It’s important to stay hydrated throughout the day but it’s especially important to replenish your body with
fluids after exercise, particularly after periods of intense physical activity or exercise performed in high temperatures. But what’s the best way to hydrate?
Water might seem like the obvious rehydration choice but there are other options.
Patrick Birmingham, MD, Sports Medicine at NorthShore, discusses the pros and cons of some after-exercise rehydration options:
Water. Every system of the human body requires water to function, so when you exercise and lose water by perspiring, you need to replenish what you lost. On average, every individual needs to consume approximately 1.9 liters of water a day
but this amount increases when you factor in exercise, especially high-intensity exercise.
Pros: Unlike some sports drinks and coconut water, there are no calories in water so you won’t undo any of the good accomplished during your workout. After short, moderate workouts, water should be sufficient for rehydration.
Cons: After intense workouts lasting more than an hour, your body loses not just water but important electrolytes like sodium and potassium, and these electrolytes will need to be replenished too. In this situation, water might not cut it.
Coconut water. Coconut water is all the rage but is this “natural” source any better than a bottle of water or a sports drink when it comes to rehydration after a workout?
Pros: Depending on the brand, coconut water has fewer calories, less sodium and more potassium than the typical sports drink. Generally, it also has no added colors and only natural flavors (from other juices, for instance).
Cons: After an intense workout, the most important electrolyte you need to replenish is sodium. Coconut water has less sodium than most sports drinks, which means it might not be able to do the heavy lifting after a particularly intense
workout. Some coconut waters are enhanced with extra sodium but that can alter the flavor and make consumption less pleasant.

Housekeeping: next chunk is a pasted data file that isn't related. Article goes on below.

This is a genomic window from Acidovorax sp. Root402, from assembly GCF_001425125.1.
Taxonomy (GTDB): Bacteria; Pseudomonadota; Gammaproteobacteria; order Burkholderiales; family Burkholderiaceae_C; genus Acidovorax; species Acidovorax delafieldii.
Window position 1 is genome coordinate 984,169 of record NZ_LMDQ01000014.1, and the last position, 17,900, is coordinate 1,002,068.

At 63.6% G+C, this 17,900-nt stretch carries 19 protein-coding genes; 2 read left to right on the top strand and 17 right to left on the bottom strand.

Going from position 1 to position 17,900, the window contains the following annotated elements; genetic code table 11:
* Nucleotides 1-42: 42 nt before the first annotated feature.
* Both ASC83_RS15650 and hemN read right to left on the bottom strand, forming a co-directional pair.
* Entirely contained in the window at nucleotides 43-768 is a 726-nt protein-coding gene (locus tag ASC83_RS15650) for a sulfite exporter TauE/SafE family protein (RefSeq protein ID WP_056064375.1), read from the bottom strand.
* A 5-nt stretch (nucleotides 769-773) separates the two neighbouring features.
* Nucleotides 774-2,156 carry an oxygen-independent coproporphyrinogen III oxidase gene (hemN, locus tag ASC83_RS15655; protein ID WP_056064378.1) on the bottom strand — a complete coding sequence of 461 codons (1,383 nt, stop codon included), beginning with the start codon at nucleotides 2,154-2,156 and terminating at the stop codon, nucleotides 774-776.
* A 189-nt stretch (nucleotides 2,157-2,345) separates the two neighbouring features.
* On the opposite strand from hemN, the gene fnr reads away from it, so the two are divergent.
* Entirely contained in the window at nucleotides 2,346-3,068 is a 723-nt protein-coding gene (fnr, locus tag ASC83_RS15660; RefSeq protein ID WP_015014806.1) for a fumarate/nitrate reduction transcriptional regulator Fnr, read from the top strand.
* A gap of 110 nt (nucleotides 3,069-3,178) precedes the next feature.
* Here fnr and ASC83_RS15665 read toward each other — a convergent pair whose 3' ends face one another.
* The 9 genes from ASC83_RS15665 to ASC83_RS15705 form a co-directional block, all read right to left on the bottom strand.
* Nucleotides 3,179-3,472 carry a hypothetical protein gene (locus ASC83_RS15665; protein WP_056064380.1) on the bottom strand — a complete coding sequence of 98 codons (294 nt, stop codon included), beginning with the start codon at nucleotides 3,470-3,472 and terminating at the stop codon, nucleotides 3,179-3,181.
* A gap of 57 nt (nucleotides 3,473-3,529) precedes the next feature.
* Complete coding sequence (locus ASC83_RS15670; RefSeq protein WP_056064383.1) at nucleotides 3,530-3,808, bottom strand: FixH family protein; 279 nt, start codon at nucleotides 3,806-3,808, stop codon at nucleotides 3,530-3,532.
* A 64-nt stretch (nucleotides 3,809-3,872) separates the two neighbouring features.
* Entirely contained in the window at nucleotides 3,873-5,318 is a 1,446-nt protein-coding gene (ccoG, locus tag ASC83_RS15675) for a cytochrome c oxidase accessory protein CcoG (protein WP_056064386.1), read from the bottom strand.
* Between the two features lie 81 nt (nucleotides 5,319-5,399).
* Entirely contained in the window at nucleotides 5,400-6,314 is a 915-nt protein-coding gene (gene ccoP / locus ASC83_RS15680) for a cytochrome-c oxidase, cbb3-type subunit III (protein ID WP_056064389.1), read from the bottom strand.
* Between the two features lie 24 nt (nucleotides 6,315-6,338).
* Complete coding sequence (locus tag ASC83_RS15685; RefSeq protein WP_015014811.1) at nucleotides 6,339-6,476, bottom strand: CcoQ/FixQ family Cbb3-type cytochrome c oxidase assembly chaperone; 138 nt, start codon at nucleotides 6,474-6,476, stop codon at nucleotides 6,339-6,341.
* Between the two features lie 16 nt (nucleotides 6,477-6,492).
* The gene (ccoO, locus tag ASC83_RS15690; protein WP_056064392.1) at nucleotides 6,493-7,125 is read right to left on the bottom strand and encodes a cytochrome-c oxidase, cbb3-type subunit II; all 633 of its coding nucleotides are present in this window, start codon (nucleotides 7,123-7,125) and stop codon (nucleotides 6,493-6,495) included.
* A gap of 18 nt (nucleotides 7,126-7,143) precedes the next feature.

Sports drinks. Most popular sports drinks provide approximately 13-19 grams of carbohydrates and between 80-120 milligrams of sodium.
Pros: Sports drinks are made especially to replace the electrolytes you lose during long, arduous workouts, so they should be your go-to source on high-intensity days. The tasty flavors mean you’re likely to consume enough when you need
it most. Pediatric rehydration mixtures like Pedialyte are also a great option. They have just the right combination of electrolytes and carbohydrates with less sugar.
Cons: Many sports drinks have added artificial flavors, colors and unnecessary sugars. Make sure to check for lower-calorie versions so you aren’t undoing all your hard work at the end of your workout.
All summer long, NorthShore will be at athletic events in the community to help you find out how you can
Unleash Your Inner Athlete. Come to the NorthShore tent and enter to win free entry into upcoming summer races and/or a grand price of a personal activity monitor. For a schedule of events where
you can find NorthShore, click
It's finally time to get that grill out of the garage and enjoy the sunshine and warmer temperatures with your friends
and family. Enjoy it but it's also important you doing so with safety in mind. Jerry Leikin, MD, Medical Toxicologist at NorthShore, offers the following instructions for
ensuring you are observing proper food preparation and grill safety:
What are some of your favorite healthy foods to grill?
Whether you’re training for a big race or involved in minimal daily physical activity, drinking water is essential
to keeping your body hydrated and healthy. For most people the recommendation is to drink eight glasses of water. However, if you are an endurance athlete training for a marathon or triathlon, this amount of water may not be sufficient to refuel your body.
Brian Shortal, MD,
Cardiologist at NorthShore, marathoner and triathlete, gives his advice on what endurance athletes can do to stay properly hydrated:
To view tips on how to train for a race in the summer heat—including avoiding certain times, monitoring your weight and urine—view our previous post.
What do you drink to stay hydrated after a strenuous workout?
Summer is a great time to be outdoors and to take advantage of the weather. With the temperature changes and increased sunshine,
come some summer safety concerns.
Julie Holland, MD, a pediatrician at NorthShore, shares a few quick tips on how you can ensure your family stays safe this summer:
What do you do to keep your family safe and healthy during the summer? What are some of your favorite family activities?